3. Planting Too Early
“The early bird may get the worm” but the early-planted okra gets stunted. I know it can be tempting to push the envelope and try to get heat-loving plants started as soon as possible. I’ve been guilty of this more times that I care to admit. But the truth is, plants that struggle to grow in the cold may be permanently affected through the rest of the growing year when the weather finally reaches a more summery state. Timing is another place where your garden journal can be immensely instructive. Because of a very boldly written note, I will always remember the okra I planted in mid-April, and never make that foolhardy attempt again.
4. Planting Too Late
“Better late than never” may work for some, but with many plantings, it would have been better to wait until the next season. Quick-to-bolt plants like cilantro or heat-sensitive plants like peas have a window of opportunity, and missing it will mean you’re going to waste seeds in the long run. If the weather has gotten too hot or too cold for whatever you wanted to plant at the moment, accept that you missed your chance and instead, work on what does want to grow at that time.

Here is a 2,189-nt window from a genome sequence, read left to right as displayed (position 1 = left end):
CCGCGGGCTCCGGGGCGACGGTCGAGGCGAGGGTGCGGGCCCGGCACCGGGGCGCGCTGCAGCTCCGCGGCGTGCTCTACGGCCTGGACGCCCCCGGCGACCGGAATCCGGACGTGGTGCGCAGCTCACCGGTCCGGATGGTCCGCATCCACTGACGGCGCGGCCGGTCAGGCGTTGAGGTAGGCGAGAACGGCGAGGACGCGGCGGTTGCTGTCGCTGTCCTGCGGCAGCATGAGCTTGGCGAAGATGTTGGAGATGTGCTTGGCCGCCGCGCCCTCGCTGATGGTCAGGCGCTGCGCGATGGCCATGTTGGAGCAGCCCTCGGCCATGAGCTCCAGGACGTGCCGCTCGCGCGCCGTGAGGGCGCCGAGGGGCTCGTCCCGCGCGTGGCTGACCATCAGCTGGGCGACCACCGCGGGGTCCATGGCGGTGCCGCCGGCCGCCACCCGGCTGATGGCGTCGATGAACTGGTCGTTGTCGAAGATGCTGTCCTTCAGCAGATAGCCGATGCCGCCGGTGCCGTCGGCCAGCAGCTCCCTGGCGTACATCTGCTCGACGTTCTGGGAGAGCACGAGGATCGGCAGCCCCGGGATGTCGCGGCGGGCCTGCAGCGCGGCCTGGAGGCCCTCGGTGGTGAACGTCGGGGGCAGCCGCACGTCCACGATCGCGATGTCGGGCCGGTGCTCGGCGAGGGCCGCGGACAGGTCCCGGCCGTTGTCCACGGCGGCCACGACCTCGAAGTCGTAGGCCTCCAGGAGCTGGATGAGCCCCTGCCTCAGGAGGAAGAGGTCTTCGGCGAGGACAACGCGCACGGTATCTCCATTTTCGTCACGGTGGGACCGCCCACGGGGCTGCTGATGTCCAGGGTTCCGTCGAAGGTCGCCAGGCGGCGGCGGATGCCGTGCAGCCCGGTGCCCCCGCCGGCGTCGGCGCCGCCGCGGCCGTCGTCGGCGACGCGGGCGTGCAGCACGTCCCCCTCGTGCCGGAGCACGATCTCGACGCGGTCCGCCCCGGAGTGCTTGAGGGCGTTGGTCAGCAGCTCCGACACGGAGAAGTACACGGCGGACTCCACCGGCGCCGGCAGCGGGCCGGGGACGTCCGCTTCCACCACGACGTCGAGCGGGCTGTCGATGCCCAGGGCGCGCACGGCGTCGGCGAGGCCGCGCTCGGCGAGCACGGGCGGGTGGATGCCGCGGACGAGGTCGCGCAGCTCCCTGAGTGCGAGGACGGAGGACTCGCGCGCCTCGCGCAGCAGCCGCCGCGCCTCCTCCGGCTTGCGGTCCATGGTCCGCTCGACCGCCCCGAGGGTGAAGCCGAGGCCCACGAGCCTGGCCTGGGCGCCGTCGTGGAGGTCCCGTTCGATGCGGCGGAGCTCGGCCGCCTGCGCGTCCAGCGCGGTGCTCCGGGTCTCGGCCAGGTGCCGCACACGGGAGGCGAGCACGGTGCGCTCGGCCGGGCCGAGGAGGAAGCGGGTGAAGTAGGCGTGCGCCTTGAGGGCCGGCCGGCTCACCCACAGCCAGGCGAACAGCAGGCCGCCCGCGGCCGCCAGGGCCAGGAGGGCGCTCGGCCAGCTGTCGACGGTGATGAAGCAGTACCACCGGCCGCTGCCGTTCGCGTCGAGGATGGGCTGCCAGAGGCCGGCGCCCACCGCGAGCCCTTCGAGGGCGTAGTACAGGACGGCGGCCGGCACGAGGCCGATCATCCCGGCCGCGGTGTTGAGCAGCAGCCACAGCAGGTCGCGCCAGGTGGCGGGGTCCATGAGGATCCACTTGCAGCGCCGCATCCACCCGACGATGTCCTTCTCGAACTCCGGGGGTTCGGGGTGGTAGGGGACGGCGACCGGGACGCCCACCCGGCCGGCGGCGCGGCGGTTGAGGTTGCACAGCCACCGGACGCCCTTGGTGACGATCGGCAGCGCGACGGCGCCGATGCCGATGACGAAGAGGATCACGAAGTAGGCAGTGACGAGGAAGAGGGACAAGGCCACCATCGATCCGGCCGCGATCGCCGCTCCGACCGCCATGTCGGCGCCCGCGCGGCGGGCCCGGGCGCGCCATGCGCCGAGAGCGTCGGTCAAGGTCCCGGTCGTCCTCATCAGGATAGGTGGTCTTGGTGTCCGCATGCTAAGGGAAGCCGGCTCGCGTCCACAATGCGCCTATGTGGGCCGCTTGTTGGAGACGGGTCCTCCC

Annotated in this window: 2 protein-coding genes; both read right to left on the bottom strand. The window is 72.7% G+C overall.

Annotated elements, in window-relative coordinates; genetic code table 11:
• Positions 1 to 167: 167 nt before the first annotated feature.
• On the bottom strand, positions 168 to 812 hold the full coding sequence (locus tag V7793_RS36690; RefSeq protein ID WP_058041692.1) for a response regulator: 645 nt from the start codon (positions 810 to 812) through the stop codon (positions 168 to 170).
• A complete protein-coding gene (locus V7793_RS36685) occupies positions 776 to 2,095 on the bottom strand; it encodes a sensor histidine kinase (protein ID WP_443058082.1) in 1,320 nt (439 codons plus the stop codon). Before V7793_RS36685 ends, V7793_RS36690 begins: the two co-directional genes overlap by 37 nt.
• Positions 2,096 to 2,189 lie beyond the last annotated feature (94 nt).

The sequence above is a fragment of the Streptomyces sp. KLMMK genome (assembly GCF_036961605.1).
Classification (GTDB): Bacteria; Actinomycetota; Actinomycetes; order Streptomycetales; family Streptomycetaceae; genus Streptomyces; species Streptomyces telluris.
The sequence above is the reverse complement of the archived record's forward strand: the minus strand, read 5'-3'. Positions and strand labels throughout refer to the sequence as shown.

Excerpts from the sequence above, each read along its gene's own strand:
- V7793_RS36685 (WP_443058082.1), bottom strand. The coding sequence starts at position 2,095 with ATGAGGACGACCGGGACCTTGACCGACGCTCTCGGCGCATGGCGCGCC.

5. Watering Too Much
There can be “too much of a good thing” and when it comes to water, overapplication can be more than a waste of precious resources. It can actually damage your plants. Plants are designed to deal with both times of water abundance and drought (to a degree), and they can be adaptable … if they’re allowed to be, that is.
Plants that are overwatered never have to fight to make extensive root systems that seek out water, and as a result, end up with shallow root systems that can dry out quickly if ever the water stops flowing. And if grown in a pot (one of the most likely environments for overwatering), plants can outright die if drowned. Familiarize yourself with the signs of overwatering, such as yellowing leaves and grainy, insipid tomatoes.
6. Not Composting
In our modern age, there are fertilizer aisles at the garden store where soil amendments fill shelves, and composting is considered an optional activity. But (in a most modern display of a system in nutritional shambles), garden waste, grass clippings, and fall leaves are piled in plastic bags and put to the curb while plastic bags of industrialized compost are brought in to feed the soil. I’m at a loss when I consider how many gardeners don’t have some form of composting worked into their garden habits. You may have heard that “you are what you eat” but the same also applies to your garden. Plants need nutrition, and if you’re not constantly adding to and improving the soil, they’re not going to amount to much. Though the plants feed us, it is our duty, in turn, to feed their soil if we want our gardens to be productive.